Two Paths On The Way Home
The vast majority of American homes have a “traditional” and namable identity. Whether it’s “Colonial,” “Arts and Crafts,” “Shingle Style,” or “Bungalow,” the broad brush of History paints 90% of the homes that are built on spec in America today. The bottom line in all of this is pretty simple: the more repetitively reproduced those homes are, the more predictable their designs are and the cheaper they are to build. The cheaper they are to build, the more people can be seduced into buying them. In this world, all specific client preferences and adaptations are relegated to an “options” list – similar to a potential upgrade for any appliance, whether it’s more memory in your laptop or a GPS in your car. “Design” is limited to a plug-in sensibility one step up from Ford’s “You can have it in any color you want as long as it’s black.” Ultimatelly, the design motto for the vast majority of for-profit spec home builders is: “You can have it in any style as long as it’s traditional.”
The public face of a customized alternative, architects and custom architectural design, has a hype all its own: fine arts “Modern” – “contemporary” in real estate broker parlance: its “My way or the highway” messaging is directly akin to high-devotion preservationist antique homes – where history reels in and overrules creative accommodation of the way you live. The cost of design services alone deters most people from even considering the option of an architect.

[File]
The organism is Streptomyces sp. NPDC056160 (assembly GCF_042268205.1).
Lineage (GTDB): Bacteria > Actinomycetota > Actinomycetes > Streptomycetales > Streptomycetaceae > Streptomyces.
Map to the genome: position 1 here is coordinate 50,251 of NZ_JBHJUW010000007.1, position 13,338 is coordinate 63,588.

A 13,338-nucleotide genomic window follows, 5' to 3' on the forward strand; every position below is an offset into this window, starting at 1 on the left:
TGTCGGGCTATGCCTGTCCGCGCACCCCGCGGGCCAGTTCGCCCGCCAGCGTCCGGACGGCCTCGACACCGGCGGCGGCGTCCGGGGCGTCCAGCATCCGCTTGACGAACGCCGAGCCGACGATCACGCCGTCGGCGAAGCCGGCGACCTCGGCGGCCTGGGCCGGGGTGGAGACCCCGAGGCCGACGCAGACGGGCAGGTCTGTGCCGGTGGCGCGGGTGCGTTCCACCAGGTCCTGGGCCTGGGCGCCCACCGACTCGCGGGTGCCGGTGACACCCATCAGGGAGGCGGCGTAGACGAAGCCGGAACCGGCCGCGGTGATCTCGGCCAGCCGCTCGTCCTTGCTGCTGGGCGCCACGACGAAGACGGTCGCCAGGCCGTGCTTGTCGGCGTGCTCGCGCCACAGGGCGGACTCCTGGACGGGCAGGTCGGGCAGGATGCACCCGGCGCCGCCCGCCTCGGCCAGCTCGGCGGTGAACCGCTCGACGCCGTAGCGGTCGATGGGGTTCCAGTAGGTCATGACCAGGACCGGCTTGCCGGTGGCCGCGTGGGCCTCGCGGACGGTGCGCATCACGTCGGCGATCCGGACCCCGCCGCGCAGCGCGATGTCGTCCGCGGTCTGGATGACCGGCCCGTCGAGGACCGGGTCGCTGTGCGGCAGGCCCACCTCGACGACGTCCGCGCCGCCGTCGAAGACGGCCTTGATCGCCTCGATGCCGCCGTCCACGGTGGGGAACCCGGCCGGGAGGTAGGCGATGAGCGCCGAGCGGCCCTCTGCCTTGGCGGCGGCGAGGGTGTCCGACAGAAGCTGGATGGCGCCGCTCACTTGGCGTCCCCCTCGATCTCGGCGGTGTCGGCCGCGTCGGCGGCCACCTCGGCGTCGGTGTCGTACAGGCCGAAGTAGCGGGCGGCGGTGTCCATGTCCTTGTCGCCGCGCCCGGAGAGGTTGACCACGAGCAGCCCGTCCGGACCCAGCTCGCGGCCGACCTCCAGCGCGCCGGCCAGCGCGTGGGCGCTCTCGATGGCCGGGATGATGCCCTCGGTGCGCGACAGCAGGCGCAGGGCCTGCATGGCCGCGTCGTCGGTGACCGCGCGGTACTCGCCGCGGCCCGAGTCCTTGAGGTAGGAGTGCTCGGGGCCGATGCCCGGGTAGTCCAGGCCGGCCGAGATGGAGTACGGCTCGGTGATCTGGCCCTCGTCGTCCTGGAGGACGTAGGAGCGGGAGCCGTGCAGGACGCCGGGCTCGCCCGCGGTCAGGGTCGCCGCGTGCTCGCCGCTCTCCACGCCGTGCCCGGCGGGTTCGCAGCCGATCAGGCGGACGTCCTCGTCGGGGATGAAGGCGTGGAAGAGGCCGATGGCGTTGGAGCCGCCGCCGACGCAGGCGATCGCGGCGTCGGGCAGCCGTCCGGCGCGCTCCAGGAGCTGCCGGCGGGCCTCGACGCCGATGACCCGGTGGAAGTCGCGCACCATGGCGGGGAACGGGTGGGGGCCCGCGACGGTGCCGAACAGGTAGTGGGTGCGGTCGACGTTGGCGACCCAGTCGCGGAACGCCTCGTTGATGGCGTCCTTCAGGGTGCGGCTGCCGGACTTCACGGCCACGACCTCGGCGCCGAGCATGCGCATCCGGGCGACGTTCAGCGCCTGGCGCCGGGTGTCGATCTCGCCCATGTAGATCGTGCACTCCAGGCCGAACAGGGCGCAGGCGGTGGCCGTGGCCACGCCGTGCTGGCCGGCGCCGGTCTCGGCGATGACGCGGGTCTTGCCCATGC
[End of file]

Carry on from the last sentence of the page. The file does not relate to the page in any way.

Creating better homes and open aesthetics happens when buildings are style blind. Functional layout and response to the site should create a home’s shape, and how it presents itself to the world. Style should be the last element that is considered in the design of any building – it is the needs of who uses it and the requirements and opportunities that the site presents that should essentially shape every building that is built everywhere. But unfortunately, it is easier to set building design to the default setting of “style.” – whether lockstep adherence to “tradition” or following an architect’s tone-deaf muse. Whether political or aesthetic, “Correctness” tends to reject people for ideology.
But there is another way – a middle way – listening to the twin realities of what is, and what is desired, and acting with confidence that your needs come first and your home adapts to them: but you need knowledge to get to the bottom line of what you value: Good designers will charge less if you know more and you hire an engaged consultant versus an empirical designer.
In the end, its up to you: if you have more fear than discomfort you can go along and get along. If you hate where you are enough to spend more than the minimum, any investment can use advice of counsel. If you are ready to throw caution to the wind and express a central value: finding joy in your home – partner with a designer and builder who share your core commitment, versus just cashing in.
Its a tough time for risk: but that makes the rewards all the more ecstatic….